Social Care Support

When someone is diagnosed with a life limiting illness, everyone around them is affected, often in ways they don’t expect. Our Patient and Family Support team includes specialist palliative care social workers, family support workers,and volunteers who can provide practical and emotional support.

Emotional Support

During times of challenge relationships may come under pressure and support from outside your usual network can be useful to help everyone adjust to their new and changing situation. People often benefit from the opportunity to express and discuss how they are feeling with someone they don’t know personally.

In acknowledgement of the impact that social isolation has on our patients and carers, and with the aim of encouraging people to say ‘yes’ to help, we have developed a Compassionate Neighbours project

Children and Young People/Kinship Care

Children and young people need to be included to help them understand what is happening and the changes they can recognise.  Talking to them and answering their questions can be daunting, but it is something many adults want to be involved in. We can support you to feel more confident to achieve this, help facilitate discussions and provide information about other agencies that can become involved. We also have resources you can borrow or utilise.

When someone has a life threatening illness, or dies, relationships with adult care givers may change in response to need. Some adults find themselves providing a significant level of childcare, including having a child or young person living with them. Kinship care is often overlooked but here at North London Hospice we aim to support the kinship network around children before and after the death of one or both of their parents. The kinship network includes adult siblings, grandparents and other family members as well as friends.

Practical Support

Many people find their social and financial situations can also change significantly. We can provide information, or signpost you to relevant support agencies regarding:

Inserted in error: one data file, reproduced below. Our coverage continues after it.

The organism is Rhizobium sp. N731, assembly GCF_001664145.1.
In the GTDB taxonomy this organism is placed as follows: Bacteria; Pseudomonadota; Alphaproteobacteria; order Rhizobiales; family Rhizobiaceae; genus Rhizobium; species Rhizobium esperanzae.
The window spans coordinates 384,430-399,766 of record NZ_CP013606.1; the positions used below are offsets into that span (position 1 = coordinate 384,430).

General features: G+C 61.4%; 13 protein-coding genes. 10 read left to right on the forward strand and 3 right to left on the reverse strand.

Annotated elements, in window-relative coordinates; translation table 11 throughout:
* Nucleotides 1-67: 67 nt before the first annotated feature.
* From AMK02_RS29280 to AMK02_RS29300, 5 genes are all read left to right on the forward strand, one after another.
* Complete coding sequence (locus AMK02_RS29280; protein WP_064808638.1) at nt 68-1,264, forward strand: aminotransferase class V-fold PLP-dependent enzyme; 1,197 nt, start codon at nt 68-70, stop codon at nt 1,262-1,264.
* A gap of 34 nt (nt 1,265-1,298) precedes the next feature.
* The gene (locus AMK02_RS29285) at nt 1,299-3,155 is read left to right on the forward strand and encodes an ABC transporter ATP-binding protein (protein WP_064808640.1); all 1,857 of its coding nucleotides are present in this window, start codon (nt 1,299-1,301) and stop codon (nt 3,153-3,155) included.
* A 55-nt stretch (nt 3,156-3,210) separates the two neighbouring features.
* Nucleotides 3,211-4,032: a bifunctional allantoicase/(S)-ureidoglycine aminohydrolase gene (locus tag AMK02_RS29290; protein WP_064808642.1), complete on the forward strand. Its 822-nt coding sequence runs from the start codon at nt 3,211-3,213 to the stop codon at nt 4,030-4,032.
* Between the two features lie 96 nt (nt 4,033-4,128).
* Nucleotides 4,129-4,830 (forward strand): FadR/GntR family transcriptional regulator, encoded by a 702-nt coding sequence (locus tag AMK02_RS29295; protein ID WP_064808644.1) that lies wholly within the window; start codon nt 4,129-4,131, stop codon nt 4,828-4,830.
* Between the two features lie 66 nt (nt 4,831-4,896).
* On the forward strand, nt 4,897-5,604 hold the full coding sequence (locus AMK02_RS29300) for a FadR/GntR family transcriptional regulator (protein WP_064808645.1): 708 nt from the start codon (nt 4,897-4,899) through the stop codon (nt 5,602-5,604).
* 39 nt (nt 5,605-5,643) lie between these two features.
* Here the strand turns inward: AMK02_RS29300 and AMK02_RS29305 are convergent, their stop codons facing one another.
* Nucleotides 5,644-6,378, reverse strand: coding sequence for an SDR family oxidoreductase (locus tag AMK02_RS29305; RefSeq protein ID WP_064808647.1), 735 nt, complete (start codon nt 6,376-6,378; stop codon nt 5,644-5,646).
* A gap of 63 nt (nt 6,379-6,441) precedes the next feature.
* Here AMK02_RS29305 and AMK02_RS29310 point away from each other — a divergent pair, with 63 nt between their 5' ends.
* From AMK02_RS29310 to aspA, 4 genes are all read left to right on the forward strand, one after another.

• Welfare benefits
  • Identifying, assessing and meeting your care and support needs
  • Maximising your independence, choice and control
  • Exploring options available to you
  • Housing
  • Transport e.g. disabled parking badge

 Advocacy

Instead of dealing with everything yourself, it can be useful to have someone to advocate and liaise on your behalf with other agencies e.g. Social Services and Benefit Agencies

Advance Care Planning

Serious illness and aging bring challenges that many of us would rather not think about, but we might also be anxious about loss of control and decisions being made on our behalf. Thinking ahead, involving those close to you and recording your wishes can be very reassuring.

Writing down your preferences and choices helps make sure that you will always influence what happens to you.

Our patient and family support team can talk to you about advance care planning and help you liaise with the medical team.

Whilst we cannot provide legal advice, or prepare legal documents we can provide information and signpost you to appropriate service providers.

Memories

Preparing a memory box or writing letters and cards for people to read after our death can be an emotional but comforting and rewarding experience. We can provide resources and support you to prepare a memory box, letters or cards, as a personal gift to someone special.

Family and Carer Support

Knowing that those close to them are being support can offer great peace of mind to someone who is seriously ill.

Am I a Carer?

A carer is someone ‘of any age who provides unpaid support to family or friends who could not manage without this help’ www.carersuk.org

Why is it important to recognise if you are a carer?

If you don’t, you usually won’t get the support you need and are entitled to. Trying to balance the role of carer with other responsibilities e.g. work and family, can affect your own quality of life and health.

The role of unpaid carer can be exhausting but satisfying and it is important that you remain well yourself. You might be entitled to have a Carer Assessment carried out by your local authority, or another appropriate agency, to assess and respond to your own needs, to enable you to continue providing valued care and support to someone close to you.

Our team can provide help, support and guidance.

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